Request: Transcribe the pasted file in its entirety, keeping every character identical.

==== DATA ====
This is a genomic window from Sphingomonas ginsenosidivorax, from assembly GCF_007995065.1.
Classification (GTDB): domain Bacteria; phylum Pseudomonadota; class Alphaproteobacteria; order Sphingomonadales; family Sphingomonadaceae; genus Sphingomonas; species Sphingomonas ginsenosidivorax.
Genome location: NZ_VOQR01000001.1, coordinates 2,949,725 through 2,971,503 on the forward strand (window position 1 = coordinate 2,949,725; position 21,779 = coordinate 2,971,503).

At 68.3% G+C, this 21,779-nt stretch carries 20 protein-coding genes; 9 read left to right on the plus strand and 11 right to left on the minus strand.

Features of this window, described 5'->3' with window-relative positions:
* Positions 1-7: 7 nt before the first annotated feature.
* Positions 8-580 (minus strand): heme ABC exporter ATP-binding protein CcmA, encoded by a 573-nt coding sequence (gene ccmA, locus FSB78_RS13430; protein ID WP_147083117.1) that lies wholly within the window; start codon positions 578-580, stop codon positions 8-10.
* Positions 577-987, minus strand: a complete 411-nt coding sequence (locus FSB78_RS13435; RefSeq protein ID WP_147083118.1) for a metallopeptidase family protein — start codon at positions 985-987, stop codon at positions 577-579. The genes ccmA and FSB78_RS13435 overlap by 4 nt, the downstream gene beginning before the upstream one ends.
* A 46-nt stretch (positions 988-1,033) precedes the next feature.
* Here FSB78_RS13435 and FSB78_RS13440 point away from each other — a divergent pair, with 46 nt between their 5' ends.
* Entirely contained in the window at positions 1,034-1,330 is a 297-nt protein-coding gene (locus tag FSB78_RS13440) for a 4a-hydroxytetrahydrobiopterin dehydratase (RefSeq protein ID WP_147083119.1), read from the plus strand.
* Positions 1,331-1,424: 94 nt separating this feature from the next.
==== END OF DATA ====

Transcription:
This is a genomic window from Sphingomonas ginsenosidivorax, from assembly GCF_007995065.1.
Classification (GTDB): domain Bacteria; phylum Pseudomonadota; class Alphaproteobacteria; order Sphingomonadales; family Sphingomonadaceae; genus Sphingomonas; species Sphingomonas ginsenosidivorax.
Genome location: NZ_VOQR01000001.1, coordinates 2,949,725 through 2,971,503 on the forward strand (window position 1 = coordinate 2,949,725; position 21,779 = coordinate 2,971,503).

At 68.3% G+C, this 21,779-nt stretch carries 20 protein-coding genes; 9 read left to right on the plus strand and 11 right to left on the minus strand.

Features of this window, described 5'->3' with window-relative positions:
* Positions 1-7: 7 nt before the first annotated feature.
* Positions 8-580 (minus strand): heme ABC exporter ATP-binding protein CcmA, encoded by a 573-nt coding sequence (gene ccmA, locus FSB78_RS13430; protein ID WP_147083117.1) that lies wholly within the window; start codon positions 578-580, stop codon positions 8-10.
* Positions 577-987, minus strand: a complete 411-nt coding sequence (locus FSB78_RS13435; RefSeq protein ID WP_147083118.1) for a metallopeptidase family protein — start codon at positions 985-987, stop codon at positions 577-579. The genes ccmA and FSB78_RS13435 overlap by 4 nt, the downstream gene beginning before the upstream one ends.
* A 46-nt stretch (positions 988-1,033) precedes the next feature.
* Here FSB78_RS13435 and FSB78_RS13440 point away from each other — a divergent pair, with 46 nt between their 5' ends.
* Entirely contained in the window at positions 1,034-1,330 is a 297-nt protein-coding gene (locus tag FSB78_RS13440) for a 4a-hydroxytetrahydrobiopterin dehydratase (RefSeq protein ID WP_147083119.1), read from the plus strand.
* Positions 1,331-1,424: 94 nt separating this feature from the next.